Crowd sourcing can be an effective way of determining high value-to-cost propositions. This book describes the phenomenon in more detail:Snowtrout wrote:They google search what gear they need to buy and buy it (Hobbes top 10 list). Most I have talked to, never tested their gear on a pre-trip and have no other experience with other types of gear. They know nothing besides what someone else told them.
https://www.amazon.com/Wisdom-Crowds-Ja ... 0385721706
For many, the top 10 list is a refinement of what successful thru-hikers have found to work. I hadn't even considered the Exos 58 until I started seeing it everywhere. I ran into this PCT hiker last year @ TM, and bought him lunch in HB as he was cycling through on his way south to Mexico. (He's section cycling from Alaska to Patagonia.) He's now doing the CDT:
He had some very interesting comments/observations about gear; or as he referred to them as "UL freaks". LOL. Anyway, the point being that if you're starting from scratch (or just updating gear), discovering not what just everyone else has, but what "successful" thru-hikers actually used (and the reasons why particular items worked), seems to be a reasonable strategy.
I'm sure there are other contributing factors such as fashion, herd mentality, fads, perceptions of fitting in, etc, but those personalities tend to get weeded out pretty fast. The glamour (whatever may have existed) about the trail is usually brutally squashed within weeks of starting.
The number #1 reason for our early season JMT section hike was to "take back the trail":Snowtrout wrote:I will say I am soured by my JMT experience and will try to stay away from that trail. Makes me appreciate the wilderness areas between Yosemite and SEKI and west of the JMT even more.
http://highsierratopix.com/community/vi ... =1&t=14472
There's no reason to give up a great location just because everyone else has figured it out. Rather, you just need to go when crowds aren't there. Early season requires additional skills that many/most thru-hikers don't (yet) possess. Or, as so many who either quit or skipped the Sierra were fond of saying "I didn't sign up for thru-mountaineering"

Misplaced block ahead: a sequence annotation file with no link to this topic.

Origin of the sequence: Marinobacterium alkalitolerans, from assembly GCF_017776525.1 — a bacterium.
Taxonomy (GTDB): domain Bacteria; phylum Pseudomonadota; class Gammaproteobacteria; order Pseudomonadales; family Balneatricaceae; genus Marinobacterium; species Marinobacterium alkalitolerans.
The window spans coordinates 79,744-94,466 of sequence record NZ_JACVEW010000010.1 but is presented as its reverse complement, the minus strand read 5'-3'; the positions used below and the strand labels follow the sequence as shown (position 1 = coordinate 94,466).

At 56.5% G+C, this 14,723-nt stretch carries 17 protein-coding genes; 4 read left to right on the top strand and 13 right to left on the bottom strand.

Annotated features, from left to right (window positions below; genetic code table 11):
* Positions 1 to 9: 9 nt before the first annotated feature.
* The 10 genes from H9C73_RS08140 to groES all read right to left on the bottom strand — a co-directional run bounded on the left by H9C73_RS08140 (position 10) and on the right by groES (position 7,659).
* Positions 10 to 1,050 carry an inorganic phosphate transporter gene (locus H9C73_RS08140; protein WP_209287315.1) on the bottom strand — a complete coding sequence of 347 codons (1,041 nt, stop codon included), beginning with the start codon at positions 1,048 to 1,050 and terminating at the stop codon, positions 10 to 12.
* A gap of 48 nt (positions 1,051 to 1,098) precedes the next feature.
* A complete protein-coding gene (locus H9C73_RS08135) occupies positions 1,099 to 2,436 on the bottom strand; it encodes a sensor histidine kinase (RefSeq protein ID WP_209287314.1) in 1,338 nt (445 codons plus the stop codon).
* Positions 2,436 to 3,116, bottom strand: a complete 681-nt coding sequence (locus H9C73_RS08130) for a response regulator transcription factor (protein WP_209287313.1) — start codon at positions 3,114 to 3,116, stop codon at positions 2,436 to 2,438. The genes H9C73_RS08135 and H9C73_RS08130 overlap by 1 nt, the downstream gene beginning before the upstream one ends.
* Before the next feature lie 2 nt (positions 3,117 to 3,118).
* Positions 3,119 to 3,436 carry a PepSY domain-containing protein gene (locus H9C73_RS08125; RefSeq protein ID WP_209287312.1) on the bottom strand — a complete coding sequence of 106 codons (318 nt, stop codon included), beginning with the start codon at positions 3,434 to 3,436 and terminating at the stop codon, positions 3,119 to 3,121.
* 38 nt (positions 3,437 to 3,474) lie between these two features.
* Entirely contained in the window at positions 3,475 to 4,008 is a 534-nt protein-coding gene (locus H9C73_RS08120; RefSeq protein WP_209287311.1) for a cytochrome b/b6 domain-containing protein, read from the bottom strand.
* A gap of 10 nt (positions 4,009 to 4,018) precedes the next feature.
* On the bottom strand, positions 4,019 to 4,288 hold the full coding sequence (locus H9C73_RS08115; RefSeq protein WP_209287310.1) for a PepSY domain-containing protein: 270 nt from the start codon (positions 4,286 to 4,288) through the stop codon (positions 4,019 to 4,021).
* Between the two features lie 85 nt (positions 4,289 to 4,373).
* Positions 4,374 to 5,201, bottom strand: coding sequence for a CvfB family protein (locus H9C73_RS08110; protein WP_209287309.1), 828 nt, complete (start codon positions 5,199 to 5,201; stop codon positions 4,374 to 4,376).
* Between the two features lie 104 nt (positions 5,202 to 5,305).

That being said, there are some out there early season who perhaps shouldn't be. When we were taking a break on top of Kearsarge on our way out, a group of 20-something betas arrived from OV after re-supplying in town. One of them had an Exos, and like all Osprey backpacks, it had a plastic coated cable on one side to hang cams & carabiners. However, in his case he had his ice-axe head hanging through the loop, so that the pick was facing his groin and the shaft was down by his thigh.
The best image to conjure would be sort of like a gunslinger with his pistol hanging low for quick access. Seeing that and feeling charitable, I calmly/quietly (not wishing to call attention or embarrass) suggested to his friend that he might wish to advise his buddy about re-positioning his axe. That is, to the actual ice-axe loop so that the pick was upside down and facing inward (at the back of the pack as far away from his body as possible), with the shaft pointing up. His response "the pack has two ice-axe loops - that one is for quick access".
I sh!t you not. I didn't even know how to respond - I was tempted to go into full Marksor mode. Quick access! "Son, if that axe ain't already in your hand when you need it, it's already too late". LOL. This numbskull had a sharp, dangerous weapon pointed inches from his abdomen. It wouldn't even require a fall, just kicking a root/rock and a slight stumble would have done the trick. But, like the old saying goes "you can't fix stupid". I guess they got through ok, or for all I know, took one look at Glen and headed back out, promising to do the Sierra later in the year.